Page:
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Atomic-scale imaging achieves attosecond resolution

Nanotechweb - December 7, 2017 - 9:05am
A novel electron microscopy technique allows for picometer-scale imaging of materials with unprecedented time resolution.

Drug-loaded nanoparticles home in on endometrial cancer’s 'Achilles heel'

Nanotechweb - December 7, 2017 - 8:47am
New therapeutic technique might be readily translated to the clinic.

Neuromorphic computing tackles full circuits

Nanotechweb - December 7, 2017 - 5:15am
Circuits that emulate different aspects of synapse activity overcome some of the challenges in moving from single devices to full-scale neuromorphic systems.

Topological insulators made easy

Nanotechweb - December 6, 2017 - 7:52am
Nanoscale van der Waals heterostructures fabricated using a simple deposition technique might be exploited in future spin-selective electronics devices.

Leti Develops Low-Cost System for Improving Diagnosis and Treatment of Epilepsy: ‘Disruptive’ Magnetoencephalography System that also Lowers Costs and Enhances Scan Accuracy Wins Best Early Stage Innovation Award from European Commission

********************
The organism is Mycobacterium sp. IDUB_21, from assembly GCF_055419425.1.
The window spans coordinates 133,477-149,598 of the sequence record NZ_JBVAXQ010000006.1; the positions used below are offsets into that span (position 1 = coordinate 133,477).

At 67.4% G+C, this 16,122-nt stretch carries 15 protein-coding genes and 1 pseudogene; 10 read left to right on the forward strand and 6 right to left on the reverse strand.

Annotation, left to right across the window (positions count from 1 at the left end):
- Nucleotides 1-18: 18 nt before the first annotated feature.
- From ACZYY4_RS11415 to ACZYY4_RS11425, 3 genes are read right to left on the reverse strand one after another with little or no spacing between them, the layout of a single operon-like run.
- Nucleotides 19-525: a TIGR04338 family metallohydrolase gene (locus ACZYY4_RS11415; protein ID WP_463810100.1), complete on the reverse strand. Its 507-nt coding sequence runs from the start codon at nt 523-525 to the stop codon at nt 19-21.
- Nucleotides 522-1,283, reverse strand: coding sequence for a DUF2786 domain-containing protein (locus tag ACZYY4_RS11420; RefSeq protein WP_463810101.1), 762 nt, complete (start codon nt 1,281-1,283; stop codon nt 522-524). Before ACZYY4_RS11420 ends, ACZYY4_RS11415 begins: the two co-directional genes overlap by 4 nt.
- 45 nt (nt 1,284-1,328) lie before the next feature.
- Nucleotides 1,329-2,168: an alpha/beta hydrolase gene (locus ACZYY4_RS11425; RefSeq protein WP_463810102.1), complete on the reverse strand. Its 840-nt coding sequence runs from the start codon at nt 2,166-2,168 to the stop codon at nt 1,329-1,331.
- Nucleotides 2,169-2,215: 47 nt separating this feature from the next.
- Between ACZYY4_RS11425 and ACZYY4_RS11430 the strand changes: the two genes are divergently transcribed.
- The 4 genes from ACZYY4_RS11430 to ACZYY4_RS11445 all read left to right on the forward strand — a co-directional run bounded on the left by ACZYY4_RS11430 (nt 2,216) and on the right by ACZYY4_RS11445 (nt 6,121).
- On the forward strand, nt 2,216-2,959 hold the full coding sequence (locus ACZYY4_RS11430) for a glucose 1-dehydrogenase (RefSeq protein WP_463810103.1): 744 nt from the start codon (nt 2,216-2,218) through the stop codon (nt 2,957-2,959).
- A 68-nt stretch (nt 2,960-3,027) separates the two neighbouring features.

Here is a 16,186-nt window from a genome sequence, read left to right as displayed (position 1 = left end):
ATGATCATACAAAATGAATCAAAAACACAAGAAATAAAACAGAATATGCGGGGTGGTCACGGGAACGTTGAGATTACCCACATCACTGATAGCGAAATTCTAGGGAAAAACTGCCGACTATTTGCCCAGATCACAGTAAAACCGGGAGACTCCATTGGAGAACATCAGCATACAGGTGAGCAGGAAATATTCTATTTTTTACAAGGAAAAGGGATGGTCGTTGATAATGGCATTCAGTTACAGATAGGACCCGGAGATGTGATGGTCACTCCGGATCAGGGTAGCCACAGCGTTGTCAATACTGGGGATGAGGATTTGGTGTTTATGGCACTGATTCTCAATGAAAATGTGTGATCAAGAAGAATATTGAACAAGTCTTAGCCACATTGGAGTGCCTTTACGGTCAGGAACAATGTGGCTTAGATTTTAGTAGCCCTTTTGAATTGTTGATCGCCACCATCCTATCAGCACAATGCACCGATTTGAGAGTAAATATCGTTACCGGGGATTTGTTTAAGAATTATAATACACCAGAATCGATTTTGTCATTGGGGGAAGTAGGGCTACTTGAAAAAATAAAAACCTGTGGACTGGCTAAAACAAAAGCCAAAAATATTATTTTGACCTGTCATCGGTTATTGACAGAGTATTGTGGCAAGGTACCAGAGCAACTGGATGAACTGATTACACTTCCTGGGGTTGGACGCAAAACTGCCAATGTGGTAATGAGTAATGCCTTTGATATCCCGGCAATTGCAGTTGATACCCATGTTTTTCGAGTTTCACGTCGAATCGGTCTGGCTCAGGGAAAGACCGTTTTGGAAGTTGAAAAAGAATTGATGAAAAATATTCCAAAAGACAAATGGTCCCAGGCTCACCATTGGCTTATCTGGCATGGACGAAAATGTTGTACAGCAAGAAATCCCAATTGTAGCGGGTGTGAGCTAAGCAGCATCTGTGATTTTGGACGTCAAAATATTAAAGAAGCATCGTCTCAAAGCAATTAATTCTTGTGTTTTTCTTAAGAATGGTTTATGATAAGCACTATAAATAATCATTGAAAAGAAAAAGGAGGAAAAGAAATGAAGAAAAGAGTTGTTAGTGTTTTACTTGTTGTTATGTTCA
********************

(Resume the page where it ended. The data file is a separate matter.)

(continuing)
Nanotech-Now - December 6, 2017 - 7:46am
Leti, a research institute of CEA Tech, today announced it has taken a major step toward development of next-generation magnetoencephalography (MEG) that could significantly reduce the cost of MEG sys...

Fast flowing heat in graphene heterostructures: Surprisingly fast heat flow from graphene to its surrounding

Nanotech-Now - December 6, 2017 - 7:46am
Nanoscale heat flow plays a crucial role in many modern electronic and optoelectronic applications, such as thermal management, photodetection, thermoelectrics and data communication. Two-dimensional...